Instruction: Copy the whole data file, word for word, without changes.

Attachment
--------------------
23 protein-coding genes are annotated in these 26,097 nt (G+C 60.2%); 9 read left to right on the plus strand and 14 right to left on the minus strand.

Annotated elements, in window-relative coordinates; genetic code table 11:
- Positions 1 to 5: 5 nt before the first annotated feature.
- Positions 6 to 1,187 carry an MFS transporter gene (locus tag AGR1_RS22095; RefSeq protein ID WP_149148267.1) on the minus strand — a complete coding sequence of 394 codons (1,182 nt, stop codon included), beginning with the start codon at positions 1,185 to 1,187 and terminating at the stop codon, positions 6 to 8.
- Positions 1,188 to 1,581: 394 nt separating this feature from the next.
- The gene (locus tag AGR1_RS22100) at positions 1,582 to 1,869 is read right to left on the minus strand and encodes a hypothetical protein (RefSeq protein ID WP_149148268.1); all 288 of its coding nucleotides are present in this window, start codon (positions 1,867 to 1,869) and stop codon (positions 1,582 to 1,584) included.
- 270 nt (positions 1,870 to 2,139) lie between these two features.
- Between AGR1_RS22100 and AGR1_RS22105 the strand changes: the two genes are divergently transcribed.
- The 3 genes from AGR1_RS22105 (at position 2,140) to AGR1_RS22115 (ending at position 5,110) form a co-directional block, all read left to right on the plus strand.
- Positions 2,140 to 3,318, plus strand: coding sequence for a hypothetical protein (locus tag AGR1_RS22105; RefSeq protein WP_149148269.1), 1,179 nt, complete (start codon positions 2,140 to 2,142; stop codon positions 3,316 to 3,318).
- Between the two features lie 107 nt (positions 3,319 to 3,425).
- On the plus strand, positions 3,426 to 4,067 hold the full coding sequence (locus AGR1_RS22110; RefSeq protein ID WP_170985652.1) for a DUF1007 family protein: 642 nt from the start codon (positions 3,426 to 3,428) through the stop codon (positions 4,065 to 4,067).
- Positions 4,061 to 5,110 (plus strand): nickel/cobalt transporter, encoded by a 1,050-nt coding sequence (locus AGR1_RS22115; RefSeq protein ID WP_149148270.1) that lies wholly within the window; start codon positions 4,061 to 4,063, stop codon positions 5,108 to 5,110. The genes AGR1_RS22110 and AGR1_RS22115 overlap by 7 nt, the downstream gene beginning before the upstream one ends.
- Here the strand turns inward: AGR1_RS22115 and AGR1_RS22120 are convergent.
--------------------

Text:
23 protein-coding genes are annotated in these 26,097 nt (G+C 60.2%); 9 read left to right on the plus strand and 14 right to left on the minus strand.

Annotated elements, in window-relative coordinates; genetic code table 11:
- Positions 1 to 5: 5 nt before the first annotated feature.
- Positions 6 to 1,187 carry an MFS transporter gene (locus tag AGR1_RS22095; RefSeq protein ID WP_149148267.1) on the minus strand — a complete coding sequence of 394 codons (1,182 nt, stop codon included), beginning with the start codon at positions 1,185 to 1,187 and terminating at the stop codon, positions 6 to 8.
- Positions 1,188 to 1,581: 394 nt separating this feature from the next.
- The gene (locus tag AGR1_RS22100) at positions 1,582 to 1,869 is read right to left on the minus strand and encodes a hypothetical protein (RefSeq protein ID WP_149148268.1); all 288 of its coding nucleotides are present in this window, start codon (positions 1,867 to 1,869) and stop codon (positions 1,582 to 1,584) included.
- 270 nt (positions 1,870 to 2,139) lie between these two features.
- Between AGR1_RS22100 and AGR1_RS22105 the strand changes: the two genes are divergently transcribed.
- The 3 genes from AGR1_RS22105 (at position 2,140) to AGR1_RS22115 (ending at position 5,110) form a co-directional block, all read left to right on the plus strand.
- Positions 2,140 to 3,318, plus strand: coding sequence for a hypothetical protein (locus tag AGR1_RS22105; RefSeq protein WP_149148269.1), 1,179 nt, complete (start codon positions 2,140 to 2,142; stop codon positions 3,316 to 3,318).
- Between the two features lie 107 nt (positions 3,319 to 3,425).
- On the plus strand, positions 3,426 to 4,067 hold the full coding sequence (locus AGR1_RS22110; RefSeq protein ID WP_170985652.1) for a DUF1007 family protein: 642 nt from the start codon (positions 3,426 to 3,428) through the stop codon (positions 4,065 to 4,067).
- Positions 4,061 to 5,110 (plus strand): nickel/cobalt transporter, encoded by a 1,050-nt coding sequence (locus AGR1_RS22115; RefSeq protein ID WP_149148270.1) that lies wholly within the window; start codon positions 4,061 to 4,063, stop codon positions 5,108 to 5,110. The genes AGR1_RS22110 and AGR1_RS22115 overlap by 7 nt, the downstream gene beginning before the upstream one ends.
- Here the strand turns inward: AGR1_RS22115 and AGR1_RS22120 are convergent.